Ewan, Alpecin-Deceuninck fined for drafting after Tour de France crash

Ewan and the Alpecin-Deceuninck car at the 2022 Tour de France stage 13 with the UCI commissaire
Caleb Ewan drafts the Alpecin-Deceuninck car during stage 13 as the UCI commissaire gesticulates alongside (Image credit: Sporza)

Thursday's stage 13 brought more misery at the Tour de France for Lotto Soudal sprinter Caleb Ewan, who finished 20 minutes down after a mid-stage crash followed by an ultimately failed chase back to the peloton.

However, the Australian's travails also had an effect elsewhere in the race. Alpecin-Deceuninck eventually giving up the chase behind the break after Lotto Soudal had faded away from the front of the peloton with no sprinter to work for.

The Belgian team also suffered a 1,000CHF (€1,015) fine – along with a 200CHF fine for Ewan – for their car's part in assisting the rival sprinter in his chase.

Ewan, who was later listed in the Tour's medical report as having suffered a 'left knee trauma' could be seen following closely at the rear of one of the Alpecin-Deceuninck cars following his crash 72km from the line. A UCI motorbike commissaire noticed, too, animatedly gesticulating (see the video below) at team directeur sportif Michel Cornelisse as the vehicles sped along.

Cornelisse's team would eventually be fined twice – once for helping Ewan 'shelter behind or take advantage of the slipstream of a vehicle', and once again for 'failing to respect the instructions of the organiser or commissaires'.

Speaking after the stage, Cornelisse told Dutch TV station NOS that he had nowhere to go as Ewan tailed his car, as he was blocked in by police motorbikes.

"I don't know why that man was making such a fuss," Cornelisse said. "I see crashes happen all week and riders are allowed to return behind the car, so I thought 'why not?' There was no team car around [for Ewan] so I wanted to take him.

"Then the commissaire came and I tried to accelerate but there were two police motorbikes in front of me. I was already going at 80kph. I couldn't drive faster there. Ewan was almost at the cars, so I don't know why the guy was so upset."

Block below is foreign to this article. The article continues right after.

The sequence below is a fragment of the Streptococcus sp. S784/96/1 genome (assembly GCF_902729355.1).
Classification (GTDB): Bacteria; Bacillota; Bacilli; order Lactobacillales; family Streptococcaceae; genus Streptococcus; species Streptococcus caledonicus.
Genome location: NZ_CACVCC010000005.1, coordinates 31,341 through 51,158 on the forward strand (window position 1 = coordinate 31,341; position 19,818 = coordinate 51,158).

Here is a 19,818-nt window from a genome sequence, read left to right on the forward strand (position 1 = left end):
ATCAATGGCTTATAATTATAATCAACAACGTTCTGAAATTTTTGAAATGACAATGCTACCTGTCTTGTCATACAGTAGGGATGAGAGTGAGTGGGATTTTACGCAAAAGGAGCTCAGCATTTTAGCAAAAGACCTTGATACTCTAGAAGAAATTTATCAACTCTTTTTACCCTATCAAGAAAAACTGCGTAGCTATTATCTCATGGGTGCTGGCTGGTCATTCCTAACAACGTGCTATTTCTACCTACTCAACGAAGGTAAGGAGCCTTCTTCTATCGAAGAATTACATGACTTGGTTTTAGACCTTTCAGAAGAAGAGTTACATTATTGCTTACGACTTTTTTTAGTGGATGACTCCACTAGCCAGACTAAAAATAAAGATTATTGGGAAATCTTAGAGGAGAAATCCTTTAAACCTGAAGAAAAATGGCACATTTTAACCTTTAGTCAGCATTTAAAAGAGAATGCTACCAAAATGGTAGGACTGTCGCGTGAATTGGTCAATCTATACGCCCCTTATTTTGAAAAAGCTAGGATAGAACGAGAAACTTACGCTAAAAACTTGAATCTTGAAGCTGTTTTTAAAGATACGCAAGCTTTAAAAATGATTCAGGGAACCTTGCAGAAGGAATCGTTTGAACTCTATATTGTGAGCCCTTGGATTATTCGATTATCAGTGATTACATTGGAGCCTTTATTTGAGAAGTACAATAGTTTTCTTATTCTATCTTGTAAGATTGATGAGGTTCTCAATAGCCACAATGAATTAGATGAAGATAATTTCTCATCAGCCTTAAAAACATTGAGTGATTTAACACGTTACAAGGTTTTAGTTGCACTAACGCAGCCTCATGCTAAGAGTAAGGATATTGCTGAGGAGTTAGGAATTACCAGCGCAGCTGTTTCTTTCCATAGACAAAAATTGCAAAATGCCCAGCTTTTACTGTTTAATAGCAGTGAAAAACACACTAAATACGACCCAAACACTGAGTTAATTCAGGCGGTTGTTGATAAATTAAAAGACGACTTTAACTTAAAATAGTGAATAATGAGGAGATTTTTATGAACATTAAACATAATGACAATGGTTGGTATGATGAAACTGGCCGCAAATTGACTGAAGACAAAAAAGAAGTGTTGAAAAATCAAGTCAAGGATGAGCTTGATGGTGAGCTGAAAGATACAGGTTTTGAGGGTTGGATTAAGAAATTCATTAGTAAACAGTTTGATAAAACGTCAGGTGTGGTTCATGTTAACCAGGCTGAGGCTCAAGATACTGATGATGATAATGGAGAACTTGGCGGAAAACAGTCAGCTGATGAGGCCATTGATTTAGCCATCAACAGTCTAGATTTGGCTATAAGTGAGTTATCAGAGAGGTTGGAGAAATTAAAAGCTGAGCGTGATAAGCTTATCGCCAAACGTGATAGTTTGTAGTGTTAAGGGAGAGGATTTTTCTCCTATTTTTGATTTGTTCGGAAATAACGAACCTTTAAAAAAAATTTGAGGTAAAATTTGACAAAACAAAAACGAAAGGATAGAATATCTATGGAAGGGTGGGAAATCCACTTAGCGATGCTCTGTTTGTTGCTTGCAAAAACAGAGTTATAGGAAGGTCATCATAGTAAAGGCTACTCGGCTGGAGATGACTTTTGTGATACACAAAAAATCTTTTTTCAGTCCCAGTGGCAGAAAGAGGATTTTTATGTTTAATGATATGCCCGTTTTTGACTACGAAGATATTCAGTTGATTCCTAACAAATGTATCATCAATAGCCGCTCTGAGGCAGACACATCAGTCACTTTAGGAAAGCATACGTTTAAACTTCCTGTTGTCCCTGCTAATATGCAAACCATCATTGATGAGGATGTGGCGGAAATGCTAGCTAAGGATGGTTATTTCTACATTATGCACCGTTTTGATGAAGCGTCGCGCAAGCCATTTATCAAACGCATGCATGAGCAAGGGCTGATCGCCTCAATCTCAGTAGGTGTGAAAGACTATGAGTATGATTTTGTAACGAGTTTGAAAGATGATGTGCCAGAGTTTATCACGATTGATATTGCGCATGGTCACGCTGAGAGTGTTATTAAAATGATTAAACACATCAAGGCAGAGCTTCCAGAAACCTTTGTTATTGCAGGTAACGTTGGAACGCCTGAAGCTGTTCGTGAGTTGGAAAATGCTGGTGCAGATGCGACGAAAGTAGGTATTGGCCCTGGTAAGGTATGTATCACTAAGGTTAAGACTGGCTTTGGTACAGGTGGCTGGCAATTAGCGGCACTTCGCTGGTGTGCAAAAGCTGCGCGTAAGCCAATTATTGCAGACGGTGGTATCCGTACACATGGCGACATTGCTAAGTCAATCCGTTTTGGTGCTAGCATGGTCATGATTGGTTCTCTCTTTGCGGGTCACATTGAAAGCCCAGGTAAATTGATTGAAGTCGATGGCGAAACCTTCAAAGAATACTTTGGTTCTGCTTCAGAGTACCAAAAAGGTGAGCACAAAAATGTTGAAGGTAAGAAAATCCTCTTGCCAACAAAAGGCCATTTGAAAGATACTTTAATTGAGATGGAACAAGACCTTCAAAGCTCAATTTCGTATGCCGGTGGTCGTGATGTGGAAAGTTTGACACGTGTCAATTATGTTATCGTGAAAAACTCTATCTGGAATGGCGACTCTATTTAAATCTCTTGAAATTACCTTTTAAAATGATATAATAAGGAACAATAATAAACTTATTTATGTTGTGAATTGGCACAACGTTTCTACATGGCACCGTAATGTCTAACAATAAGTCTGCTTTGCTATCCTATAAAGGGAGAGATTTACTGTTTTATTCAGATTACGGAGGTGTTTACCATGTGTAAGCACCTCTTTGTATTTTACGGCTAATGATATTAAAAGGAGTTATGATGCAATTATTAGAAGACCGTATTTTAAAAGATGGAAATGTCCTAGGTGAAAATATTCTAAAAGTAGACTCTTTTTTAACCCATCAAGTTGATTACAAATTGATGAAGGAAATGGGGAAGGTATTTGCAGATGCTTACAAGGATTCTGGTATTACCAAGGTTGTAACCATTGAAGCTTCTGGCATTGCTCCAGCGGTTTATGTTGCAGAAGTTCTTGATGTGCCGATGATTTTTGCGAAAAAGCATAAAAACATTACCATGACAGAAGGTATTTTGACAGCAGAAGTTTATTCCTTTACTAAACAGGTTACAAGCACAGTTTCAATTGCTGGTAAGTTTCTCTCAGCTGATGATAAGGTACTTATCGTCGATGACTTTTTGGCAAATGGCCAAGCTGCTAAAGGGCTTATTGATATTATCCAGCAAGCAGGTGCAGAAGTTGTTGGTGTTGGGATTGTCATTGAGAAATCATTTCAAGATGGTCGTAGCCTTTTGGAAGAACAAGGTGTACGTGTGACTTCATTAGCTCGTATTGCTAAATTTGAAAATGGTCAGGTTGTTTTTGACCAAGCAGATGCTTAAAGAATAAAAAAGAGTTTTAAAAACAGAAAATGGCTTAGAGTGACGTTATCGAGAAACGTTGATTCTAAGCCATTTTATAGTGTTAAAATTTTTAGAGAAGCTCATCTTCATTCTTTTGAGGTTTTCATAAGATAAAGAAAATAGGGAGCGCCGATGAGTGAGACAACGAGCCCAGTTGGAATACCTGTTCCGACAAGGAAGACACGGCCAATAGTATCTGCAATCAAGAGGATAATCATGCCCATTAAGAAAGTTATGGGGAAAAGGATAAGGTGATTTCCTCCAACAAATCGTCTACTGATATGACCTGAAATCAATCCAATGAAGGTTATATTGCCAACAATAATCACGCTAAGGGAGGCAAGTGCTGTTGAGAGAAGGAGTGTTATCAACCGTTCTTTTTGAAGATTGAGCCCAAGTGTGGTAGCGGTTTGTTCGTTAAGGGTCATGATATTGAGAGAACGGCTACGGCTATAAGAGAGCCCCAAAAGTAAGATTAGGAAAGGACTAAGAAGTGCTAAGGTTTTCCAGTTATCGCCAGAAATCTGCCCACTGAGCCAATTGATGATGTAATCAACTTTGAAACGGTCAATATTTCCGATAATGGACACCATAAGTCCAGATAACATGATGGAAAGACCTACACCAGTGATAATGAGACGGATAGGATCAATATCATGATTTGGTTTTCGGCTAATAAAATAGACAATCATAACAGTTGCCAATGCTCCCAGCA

Cornelisse added that he was later thanked by the Lotto Soudal directors, adding that he had an ulterior motive in helping Ewan get back to the peloton in any case.

"That man had no feelings or anything. It's not a rider from my own team, and the guy fell," he said.

"That's a very different story," he noted, remarking that Lotto Soudal would have further helped Alpecin-Deceuninck in the chase with Ewan back in the peloton. "We were the only team still in the race, otherwise the peloton would have come in 20 minutes down.

"Then the commissaire doesn't understand much about cycling. It became very difficult. More teams could have given support. We're disappointed for Jasper Philipsen – we did everything we could, but it didn't work out."

In addition to the 1000CHF of fines doled out to Alpecin-Deceuninck, Ewan received a time penalty of a minute in the general classification as well as 10 points in the points classification and a single point in the mountain classification to accompany his 500CHF fine.

Ewan said after the stage that his knee and shoulders felt painful after his crash, but that he likely wouldn't be able to fully evaluate how he felt until Saturday morning ahead of stage 14 from Saint-Etienne to Mende.

"Once you stay pretty warm, everything feels alright, but I think once I cool down a bit, I'll start to feel it, but my knee's pretty sore, my shoulders are pretty sore. I broke my collarbone last year, so it's fine," he said.

"I definitely don't think anything's broken, but you never really know until you've cooled down, and probably the next morning, to see where all the niggles are. Now I feel alright, so we'll see."

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